Sociolingustics is concerned with language in social and cultural context especially how people with different social identities (e.g. gender, age, race, ethnicity, class) speak and how their speech changes in different situations. Some of the issues addressed are how features of dialects (ways of pronouncing words, choice of words, patterns of words) cluster together to form personal styles of speech; why people from different communities or cultures can misunderstand what is meant, said and done based on the different ways they use language.
There are two different approaches to Sociolinguistics a Sociolinguistics is concerned with language in social and cultural context, especially how people with different social identities (e.g. gender, age, race, ethnicity, class) speak and how their speech changes in different situations. Some of the issues addressed are how features of dialects (ways of pronouncing words, choice of words, patterns of words) cluster together to form personal styles of speech; why people from different communities or cultures can misunderstand what is meant, said and done based on the different ways they use language.
There are two different approaches to Sociolinguistics are :
1 Micro lingustics
2 Macro lingustics
micro lingustics is a study of languagerelation to society that deals with small groups of people in a certain community of people .
Macro lingustics is a study of language in relation to how society treats the language.
Some of Micro and Macro Sociolinguistics approaches are:
3.Historical/ Socio-historical Sociolinguistics.
7.Language planning and policy.
.Conversational Analysis : Language is a wonderful thing. It is essentially what separates human beings from the world's plethora of cohabiting species. We, as humans, have the ability to communicate with one another using any of the world's languages; assuming that your communicator is a speaker of the same language.
conversation then is massively important to us as human beings. We can convey our thoughts and desires to others, influence and entertain through speech. Without it, we certainly wouldn't be the evolved species we are today, and you probably wouldn't be reading this right now!
As linguistics has evolved and become an entirely independent social science, so too has our interest into just how humans interact and what the implications of the types of conversation we use are.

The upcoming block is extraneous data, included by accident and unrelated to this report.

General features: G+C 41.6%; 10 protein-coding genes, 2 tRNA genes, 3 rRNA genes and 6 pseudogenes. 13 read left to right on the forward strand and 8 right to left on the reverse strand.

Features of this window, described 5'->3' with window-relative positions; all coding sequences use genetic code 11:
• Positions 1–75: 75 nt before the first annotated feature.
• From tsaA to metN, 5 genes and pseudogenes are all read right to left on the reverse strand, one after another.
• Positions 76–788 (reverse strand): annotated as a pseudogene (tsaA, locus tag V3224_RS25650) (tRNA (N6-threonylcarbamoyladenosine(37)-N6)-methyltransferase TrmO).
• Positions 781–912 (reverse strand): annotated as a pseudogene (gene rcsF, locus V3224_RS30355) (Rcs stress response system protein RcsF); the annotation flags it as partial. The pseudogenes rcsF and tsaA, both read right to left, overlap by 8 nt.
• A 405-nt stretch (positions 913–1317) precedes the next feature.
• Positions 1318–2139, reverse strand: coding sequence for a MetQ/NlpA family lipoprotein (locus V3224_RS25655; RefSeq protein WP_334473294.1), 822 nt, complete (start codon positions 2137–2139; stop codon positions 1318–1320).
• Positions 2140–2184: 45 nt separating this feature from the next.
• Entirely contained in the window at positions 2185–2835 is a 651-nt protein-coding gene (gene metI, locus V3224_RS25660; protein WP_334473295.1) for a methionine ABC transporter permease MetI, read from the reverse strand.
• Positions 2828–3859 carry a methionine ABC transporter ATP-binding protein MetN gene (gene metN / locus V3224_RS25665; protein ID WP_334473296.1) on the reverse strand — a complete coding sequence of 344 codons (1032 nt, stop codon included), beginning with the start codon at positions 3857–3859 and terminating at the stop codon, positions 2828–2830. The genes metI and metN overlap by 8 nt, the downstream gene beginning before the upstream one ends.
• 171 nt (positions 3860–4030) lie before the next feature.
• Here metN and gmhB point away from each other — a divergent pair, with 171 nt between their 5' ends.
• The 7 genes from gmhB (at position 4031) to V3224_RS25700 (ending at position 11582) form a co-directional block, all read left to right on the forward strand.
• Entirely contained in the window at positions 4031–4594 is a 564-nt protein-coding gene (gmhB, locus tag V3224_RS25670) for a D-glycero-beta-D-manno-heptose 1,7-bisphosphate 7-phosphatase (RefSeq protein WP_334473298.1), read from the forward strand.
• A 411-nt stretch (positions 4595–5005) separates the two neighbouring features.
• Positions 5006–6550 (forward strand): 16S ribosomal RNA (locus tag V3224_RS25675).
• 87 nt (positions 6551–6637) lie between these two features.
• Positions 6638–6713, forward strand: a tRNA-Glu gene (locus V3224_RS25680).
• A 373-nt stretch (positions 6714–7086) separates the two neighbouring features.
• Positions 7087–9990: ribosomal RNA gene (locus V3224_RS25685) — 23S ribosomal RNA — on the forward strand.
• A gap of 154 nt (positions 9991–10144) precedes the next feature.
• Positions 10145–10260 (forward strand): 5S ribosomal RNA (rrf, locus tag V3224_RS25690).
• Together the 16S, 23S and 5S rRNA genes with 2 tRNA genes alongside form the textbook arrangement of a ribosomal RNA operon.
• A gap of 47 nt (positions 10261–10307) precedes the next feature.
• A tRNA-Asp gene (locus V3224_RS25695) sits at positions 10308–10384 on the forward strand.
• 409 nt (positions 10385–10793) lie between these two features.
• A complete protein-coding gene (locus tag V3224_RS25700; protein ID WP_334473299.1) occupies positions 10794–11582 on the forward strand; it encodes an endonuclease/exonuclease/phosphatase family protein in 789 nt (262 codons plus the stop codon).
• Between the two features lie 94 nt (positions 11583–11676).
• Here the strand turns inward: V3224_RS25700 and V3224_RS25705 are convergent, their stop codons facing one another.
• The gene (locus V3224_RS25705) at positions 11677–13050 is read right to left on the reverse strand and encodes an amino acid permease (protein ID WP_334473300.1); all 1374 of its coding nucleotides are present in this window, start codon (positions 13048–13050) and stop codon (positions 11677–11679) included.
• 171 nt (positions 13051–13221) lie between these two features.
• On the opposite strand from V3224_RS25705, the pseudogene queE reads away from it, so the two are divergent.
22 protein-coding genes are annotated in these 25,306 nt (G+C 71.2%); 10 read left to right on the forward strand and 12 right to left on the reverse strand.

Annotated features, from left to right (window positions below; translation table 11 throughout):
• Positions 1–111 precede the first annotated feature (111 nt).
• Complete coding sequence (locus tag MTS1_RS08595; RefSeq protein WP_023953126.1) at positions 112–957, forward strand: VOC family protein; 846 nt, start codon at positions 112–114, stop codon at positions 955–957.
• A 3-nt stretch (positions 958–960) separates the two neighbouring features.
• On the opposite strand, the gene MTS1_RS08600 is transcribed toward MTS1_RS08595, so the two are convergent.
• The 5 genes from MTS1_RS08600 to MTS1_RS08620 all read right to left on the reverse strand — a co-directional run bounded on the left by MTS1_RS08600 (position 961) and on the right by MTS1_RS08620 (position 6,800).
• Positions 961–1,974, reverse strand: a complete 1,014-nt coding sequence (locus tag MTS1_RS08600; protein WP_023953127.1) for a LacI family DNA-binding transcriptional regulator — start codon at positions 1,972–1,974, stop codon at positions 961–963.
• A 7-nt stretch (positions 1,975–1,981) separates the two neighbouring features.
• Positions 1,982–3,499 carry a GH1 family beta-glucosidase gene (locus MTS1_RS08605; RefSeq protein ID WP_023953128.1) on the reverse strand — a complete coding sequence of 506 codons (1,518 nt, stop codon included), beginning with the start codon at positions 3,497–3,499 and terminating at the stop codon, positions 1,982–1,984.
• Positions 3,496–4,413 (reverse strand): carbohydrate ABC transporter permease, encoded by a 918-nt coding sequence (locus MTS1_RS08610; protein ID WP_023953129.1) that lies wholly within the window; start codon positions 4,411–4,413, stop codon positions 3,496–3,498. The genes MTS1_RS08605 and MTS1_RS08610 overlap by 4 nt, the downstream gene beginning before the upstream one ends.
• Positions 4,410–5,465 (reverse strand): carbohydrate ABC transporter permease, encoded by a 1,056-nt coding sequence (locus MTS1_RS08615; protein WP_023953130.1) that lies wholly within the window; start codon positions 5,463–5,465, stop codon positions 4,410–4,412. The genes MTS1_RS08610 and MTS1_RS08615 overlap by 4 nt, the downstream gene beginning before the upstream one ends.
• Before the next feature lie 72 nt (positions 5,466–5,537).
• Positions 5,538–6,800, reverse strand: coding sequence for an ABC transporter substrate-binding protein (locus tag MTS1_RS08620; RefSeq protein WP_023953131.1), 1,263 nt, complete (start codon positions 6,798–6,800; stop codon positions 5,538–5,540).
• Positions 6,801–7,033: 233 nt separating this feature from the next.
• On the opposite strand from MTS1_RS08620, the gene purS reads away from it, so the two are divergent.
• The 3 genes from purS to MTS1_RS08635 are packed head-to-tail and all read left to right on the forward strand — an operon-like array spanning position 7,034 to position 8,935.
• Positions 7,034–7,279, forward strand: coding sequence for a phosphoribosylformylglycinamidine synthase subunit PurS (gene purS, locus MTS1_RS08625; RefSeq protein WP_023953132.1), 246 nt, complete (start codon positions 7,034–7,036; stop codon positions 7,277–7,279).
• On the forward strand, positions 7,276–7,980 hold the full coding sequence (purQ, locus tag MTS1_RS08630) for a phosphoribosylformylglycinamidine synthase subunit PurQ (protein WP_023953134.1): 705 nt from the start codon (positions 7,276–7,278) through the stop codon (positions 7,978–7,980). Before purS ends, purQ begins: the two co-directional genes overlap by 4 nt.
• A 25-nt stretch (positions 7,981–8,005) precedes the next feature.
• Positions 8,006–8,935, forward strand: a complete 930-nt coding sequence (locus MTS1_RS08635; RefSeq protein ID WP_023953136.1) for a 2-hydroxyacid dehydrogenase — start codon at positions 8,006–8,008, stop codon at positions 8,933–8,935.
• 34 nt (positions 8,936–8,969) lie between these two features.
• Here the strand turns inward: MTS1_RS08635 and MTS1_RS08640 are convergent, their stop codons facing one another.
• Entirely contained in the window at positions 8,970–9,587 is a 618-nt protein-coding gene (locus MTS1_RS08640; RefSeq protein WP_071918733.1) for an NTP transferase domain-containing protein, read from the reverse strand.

Conversation Analysis arose as a discipline that helps us to delve deeper into the intricacies of conversation.
Discourse Analysis:. There are three ways in which we can describe discourse
- Firstly, discourse can be described as language beyond the level of the sentence. By this we mean that it is a type of language that extends past features such as sounds (phonetics), structures (syntax) and the parts that make up words (morphology).
- The second description of discourse concerns language behaviours linked to a social practice; this suggests that a discourse is a type of language.
- Finally, discourse is described as being a system of thought. This is by far the most scientific description of the three, as it disagrees with the notion that knowledge and truth are either universal or objective. Conversely, it suggests that the ideas about knowledge and truth emerge from particular social and historical situations. An example would be the process of contemporary science and its attempts to produce objective knowledge.
Interactional sociolinguistics: is a subdiscipline of linguistics that uses discourse analysis to study how language users create meaning via social interaction.
In terms of research methods, interactional sociolinguists focuses not only on linguistic forms such as words and sentences but also on subtle cues such as prosody and register that signal contextual presupposition. These contextualization cues are culturally specific and usually unconscious. When participants in a conversation come from different cultural backgrounds they may not recognize these subtle cues in one another's speech, leading to misunderstanding.
Sociohistorical linguistics:_ Sociohistorical linguistics, or historical sociolinguistics, is the study of the relationship between language and society in its historical dimension